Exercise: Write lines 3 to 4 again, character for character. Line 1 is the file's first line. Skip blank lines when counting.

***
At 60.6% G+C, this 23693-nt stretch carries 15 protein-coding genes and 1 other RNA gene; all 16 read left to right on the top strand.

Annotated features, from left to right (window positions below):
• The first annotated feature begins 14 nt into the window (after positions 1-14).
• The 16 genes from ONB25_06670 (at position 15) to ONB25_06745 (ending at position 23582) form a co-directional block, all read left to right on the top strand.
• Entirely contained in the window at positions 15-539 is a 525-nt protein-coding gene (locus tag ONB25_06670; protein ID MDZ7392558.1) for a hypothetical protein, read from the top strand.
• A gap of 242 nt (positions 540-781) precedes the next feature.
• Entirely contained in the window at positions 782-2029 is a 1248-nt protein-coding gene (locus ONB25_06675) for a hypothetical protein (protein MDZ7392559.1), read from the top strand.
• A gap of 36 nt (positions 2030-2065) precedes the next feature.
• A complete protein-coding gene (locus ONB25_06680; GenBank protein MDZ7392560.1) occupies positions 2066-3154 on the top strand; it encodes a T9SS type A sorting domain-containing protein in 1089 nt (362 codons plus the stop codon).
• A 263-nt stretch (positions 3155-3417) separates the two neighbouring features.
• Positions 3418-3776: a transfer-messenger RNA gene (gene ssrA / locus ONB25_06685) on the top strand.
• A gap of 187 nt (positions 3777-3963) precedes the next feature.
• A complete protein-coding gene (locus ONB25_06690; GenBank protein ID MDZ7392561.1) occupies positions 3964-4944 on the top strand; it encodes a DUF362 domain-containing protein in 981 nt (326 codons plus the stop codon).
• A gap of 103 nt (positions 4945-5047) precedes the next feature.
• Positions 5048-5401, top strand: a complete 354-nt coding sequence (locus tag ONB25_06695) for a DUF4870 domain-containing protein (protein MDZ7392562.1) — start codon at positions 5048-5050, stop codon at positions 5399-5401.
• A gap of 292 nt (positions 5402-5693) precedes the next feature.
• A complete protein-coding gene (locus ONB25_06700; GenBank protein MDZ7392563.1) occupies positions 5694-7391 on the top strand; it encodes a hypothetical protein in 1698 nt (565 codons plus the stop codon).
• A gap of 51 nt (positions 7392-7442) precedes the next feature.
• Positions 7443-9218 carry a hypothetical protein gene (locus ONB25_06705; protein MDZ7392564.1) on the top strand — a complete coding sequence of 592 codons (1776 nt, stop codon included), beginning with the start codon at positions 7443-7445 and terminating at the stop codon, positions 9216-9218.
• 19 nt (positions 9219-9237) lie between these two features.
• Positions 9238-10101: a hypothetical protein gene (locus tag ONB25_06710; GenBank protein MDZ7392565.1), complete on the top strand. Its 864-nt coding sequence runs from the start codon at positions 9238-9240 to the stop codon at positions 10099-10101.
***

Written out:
• The first annotated feature begins 14 nt into the window (after positions 1-14).
• The 16 genes from ONB25_06670 (at position 15) to ONB25_06745 (ending at position 23582) form a co-directional block, all read left to right on the top strand.